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The Death of a Disco Dancer - Yew Erdri Ming

About The Death of a Disco Dancer

Previous Entry The Death of a Disco Dancer Nov. 13th, 2017 @ 03:08 pm Next Entry


A very nice Star Trek Discovery last night. It made absolutely no sense and yet it felt like the most coherent episode of the season. Maybe this is where Nicholas Meyer started exerting his influence after the previous episodes burned off the remains of Bryan Fuller's ideas because the excitement, action, and violation all put me in mind of Star Trek II.

Spoilers after the screenshot



So the Klingons are on their way to destroy that organic transmitter along with the whole blue will-o'-the-wisp civilisation from last week and Lorca (Jason Isaacs) does the heroic thing and disobeys Starfleet orders to stick around and save them. Lorca seems like an old fashioned Star Trek captain at this point, even Kirk seemed more Hawkish in Star Trek VI. Trillions of lives being at stake does seem like a good reason for Stamets (Anthony Rapp) to risk all those spore drive jumps, though it's weird the straw that broke the Stamets back was the one they apparently took for no reason at the end.



I saw on the io9 review that Stamets had to use the spore drive instead of just warping because there was some talk about a Klingon fleet following them back to Federation space if they just warped. But since the Federation and the Klingons are at war anyway wouldn't the Klingons be doing that regardless of whether the Discovery was around?



But I liked Lorca in this episode and I liked him before. Jason Isaacs hits it out of the park. I didn't mind the fact that Lorca had been gathering scientific data on the spore jumps and Stamets doesn't ask why it'd been a secret--not to mention it doesn't make sense that Stamets himself wouldn't be gathering the same data. But the relationship between Stamets and Culber (Wilson Cruz) is nice despite the fact that every beat of it made clear exactly what was going to happen. The actors pulled it off really well and the balancing of private life with professional life Stamets had set up in his confession to Tilly (Mary Wiseman) is a nicely handled thread on an otherwise inconsistent show. Though Tilly blurting out Stamets' secret seemed awkward and unnatural even by 80s daytime sitcom standards.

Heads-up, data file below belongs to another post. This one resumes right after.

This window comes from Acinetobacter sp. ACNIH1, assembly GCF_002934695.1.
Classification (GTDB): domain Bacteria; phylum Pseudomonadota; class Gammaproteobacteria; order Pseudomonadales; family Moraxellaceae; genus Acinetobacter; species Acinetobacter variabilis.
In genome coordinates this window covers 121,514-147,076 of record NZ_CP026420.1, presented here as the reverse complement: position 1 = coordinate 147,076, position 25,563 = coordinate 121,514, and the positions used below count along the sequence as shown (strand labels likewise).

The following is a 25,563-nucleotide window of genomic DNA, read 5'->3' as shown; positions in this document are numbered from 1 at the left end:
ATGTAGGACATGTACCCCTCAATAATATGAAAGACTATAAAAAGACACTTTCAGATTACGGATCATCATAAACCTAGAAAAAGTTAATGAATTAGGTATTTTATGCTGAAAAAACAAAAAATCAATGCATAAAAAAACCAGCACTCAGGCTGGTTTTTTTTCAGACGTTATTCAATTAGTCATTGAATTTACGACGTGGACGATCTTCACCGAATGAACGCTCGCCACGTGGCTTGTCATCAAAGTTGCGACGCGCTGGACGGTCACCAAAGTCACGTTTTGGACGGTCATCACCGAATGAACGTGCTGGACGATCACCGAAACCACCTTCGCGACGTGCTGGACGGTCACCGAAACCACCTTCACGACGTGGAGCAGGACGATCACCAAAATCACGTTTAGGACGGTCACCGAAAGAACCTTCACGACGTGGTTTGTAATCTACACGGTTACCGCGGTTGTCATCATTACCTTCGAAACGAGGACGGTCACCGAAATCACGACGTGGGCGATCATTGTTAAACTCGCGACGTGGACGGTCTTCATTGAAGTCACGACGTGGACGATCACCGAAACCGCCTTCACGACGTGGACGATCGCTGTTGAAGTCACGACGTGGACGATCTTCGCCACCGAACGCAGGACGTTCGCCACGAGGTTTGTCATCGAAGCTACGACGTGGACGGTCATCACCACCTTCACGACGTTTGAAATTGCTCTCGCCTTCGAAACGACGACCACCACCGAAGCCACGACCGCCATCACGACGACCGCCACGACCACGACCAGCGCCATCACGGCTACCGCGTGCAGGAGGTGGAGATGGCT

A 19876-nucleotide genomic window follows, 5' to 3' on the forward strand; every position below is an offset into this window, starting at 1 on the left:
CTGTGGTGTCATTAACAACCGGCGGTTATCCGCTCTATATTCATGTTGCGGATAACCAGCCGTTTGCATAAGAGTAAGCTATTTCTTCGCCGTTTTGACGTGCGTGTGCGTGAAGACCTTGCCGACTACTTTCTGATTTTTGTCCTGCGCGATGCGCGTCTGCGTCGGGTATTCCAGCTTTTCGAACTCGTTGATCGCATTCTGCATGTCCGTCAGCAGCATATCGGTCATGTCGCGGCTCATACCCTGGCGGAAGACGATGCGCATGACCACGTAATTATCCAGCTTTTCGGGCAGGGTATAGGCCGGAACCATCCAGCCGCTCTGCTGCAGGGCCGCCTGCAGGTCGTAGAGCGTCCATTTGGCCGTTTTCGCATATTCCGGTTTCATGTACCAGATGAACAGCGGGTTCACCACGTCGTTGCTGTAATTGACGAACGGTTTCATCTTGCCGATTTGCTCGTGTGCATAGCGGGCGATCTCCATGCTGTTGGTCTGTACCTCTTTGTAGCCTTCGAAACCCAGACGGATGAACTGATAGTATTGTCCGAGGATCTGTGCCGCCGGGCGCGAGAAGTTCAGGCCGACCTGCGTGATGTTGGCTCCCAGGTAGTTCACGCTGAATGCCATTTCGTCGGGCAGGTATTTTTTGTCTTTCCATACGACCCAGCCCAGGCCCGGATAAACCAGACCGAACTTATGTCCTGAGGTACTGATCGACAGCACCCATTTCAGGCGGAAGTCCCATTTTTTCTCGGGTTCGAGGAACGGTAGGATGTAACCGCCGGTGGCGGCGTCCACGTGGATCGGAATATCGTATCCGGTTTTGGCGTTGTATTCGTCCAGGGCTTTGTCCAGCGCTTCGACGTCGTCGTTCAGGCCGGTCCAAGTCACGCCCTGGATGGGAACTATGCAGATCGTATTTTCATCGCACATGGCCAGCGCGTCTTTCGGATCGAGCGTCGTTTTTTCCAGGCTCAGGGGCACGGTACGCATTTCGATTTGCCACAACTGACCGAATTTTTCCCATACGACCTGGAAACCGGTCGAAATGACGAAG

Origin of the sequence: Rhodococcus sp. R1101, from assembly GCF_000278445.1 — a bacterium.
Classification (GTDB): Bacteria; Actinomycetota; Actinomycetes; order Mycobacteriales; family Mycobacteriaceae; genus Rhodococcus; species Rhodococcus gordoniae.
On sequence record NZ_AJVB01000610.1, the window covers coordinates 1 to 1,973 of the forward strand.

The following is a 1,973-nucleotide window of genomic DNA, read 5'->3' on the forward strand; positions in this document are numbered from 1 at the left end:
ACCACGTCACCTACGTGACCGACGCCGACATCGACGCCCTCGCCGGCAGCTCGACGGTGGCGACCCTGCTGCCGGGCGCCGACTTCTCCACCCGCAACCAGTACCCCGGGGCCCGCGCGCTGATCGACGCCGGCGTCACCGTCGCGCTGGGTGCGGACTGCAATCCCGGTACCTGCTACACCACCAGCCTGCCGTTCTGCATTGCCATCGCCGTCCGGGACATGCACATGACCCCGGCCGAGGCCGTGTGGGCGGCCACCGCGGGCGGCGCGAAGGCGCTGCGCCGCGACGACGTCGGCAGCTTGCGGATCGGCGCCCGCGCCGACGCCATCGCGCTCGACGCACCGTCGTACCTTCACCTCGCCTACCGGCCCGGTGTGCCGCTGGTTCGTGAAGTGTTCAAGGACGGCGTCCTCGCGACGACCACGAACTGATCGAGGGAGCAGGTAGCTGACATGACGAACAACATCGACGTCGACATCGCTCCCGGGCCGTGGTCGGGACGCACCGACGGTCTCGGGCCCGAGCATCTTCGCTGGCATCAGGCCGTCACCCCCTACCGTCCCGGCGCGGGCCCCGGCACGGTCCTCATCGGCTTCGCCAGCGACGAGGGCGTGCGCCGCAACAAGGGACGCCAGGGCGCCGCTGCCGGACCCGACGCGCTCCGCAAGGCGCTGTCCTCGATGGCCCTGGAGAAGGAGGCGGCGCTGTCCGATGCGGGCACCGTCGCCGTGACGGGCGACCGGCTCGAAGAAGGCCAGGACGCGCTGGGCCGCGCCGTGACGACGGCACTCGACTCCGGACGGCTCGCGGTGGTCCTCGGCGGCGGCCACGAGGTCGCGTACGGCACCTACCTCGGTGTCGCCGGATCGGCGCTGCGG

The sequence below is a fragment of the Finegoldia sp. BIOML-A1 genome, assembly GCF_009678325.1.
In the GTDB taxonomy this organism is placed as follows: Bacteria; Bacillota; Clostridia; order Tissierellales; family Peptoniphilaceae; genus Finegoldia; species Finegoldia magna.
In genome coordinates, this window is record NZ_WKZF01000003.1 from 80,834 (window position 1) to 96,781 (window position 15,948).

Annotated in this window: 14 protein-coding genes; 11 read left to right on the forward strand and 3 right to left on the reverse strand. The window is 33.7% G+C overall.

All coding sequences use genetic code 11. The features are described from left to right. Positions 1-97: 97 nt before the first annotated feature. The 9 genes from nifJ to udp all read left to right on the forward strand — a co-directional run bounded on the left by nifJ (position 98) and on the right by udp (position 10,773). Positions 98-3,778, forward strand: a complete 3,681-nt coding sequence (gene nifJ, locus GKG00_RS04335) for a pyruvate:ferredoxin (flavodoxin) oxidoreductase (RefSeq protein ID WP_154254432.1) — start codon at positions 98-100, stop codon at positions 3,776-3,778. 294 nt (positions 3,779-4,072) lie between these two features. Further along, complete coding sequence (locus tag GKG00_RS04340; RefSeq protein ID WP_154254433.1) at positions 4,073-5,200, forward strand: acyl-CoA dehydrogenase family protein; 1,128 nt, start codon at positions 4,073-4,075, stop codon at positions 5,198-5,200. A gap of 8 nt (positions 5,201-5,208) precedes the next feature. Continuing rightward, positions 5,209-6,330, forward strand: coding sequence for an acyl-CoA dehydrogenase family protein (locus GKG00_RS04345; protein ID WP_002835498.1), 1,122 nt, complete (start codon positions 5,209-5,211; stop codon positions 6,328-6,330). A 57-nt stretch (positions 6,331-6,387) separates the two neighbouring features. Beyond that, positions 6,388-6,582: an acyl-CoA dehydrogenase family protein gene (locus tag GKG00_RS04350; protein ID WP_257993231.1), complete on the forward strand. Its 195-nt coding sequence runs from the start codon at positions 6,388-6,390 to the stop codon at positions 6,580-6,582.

The final battle between Kol (Kenneth Mitchell) and Burnham (Sonequa Martin-Green) was nice though woodenly choreographed to allow for Kol's cumbersome costume, the actors' evident lack of training, and the fact that tiny Burnham looks ridiculously outmatched. But that Klingon bridge set is gorgeous.



The scene allowed Kol to reiterate the perplexing motive for the Klingon's going to war, something about the Federation robbing them of their identity. Maybe the Klingons in this are meant to be an allegory for anti-immigration rednecks or Brexiters or something but the circumstances are too vastly different for that to work. But if that was the idea it would explain the incoherence of it.



Voq (Shazad Latif) is still masquerading as human Starfleet officer Ash Tyler though incredibly this episode doesn't give us the "reveal". I mean, it's so damned obvious I don't even know why people are calling it speculation or a theory anymore. One guy accuses George Takei of sexual assault and we're supposed to believe it on no evidence but somehow Voq and Ash being the same person is just speculation. Maybe the more severe the theory, the more we're supposed to take it as true?



This episode dealt with sexual assault, sort of, with Voq remembering what he seems to think was essentially non-consensual sex with L'Rell (Mary Chieffo). I think it's in this episode they decided Voq in his Ash persona has had his memory manipulated so that he really believes he's human until he's presumably "activated" at some point. He always seemed really douchy before this episode, like he was well aware of a joke he was playing on the crew of Discovery, now he seems like he means what he says. I suspect his and Burnham's relationship is going to end up being something like the 1946 movie Black Angel. Which would be cool, it'd be the closest to noir that Star Trek's ever come and with the appearance of Klingon breasts in this episode, after the use of the word "fuck" in a few episodes previous, this is clearly not designed to be a family show. Though I guess the gruesomeness of Voq's surgery flashbacks are no worse than Khan putting those mind eating worms in people's ears.

I guess they figure there's no way kids would be into Star Trek now. I wonder if that comes from cynicism? There are some examples of children's literature that are way beyond most kids to-day, Alice's Adventures in Wonderland, for example. And maybe instilling optimism in kids, something Star Trek was once known for, is kind of a bad idea since we're all very likely doomed. Still, maybe if we had some kind of hope we'd be more likely to think of solutions?

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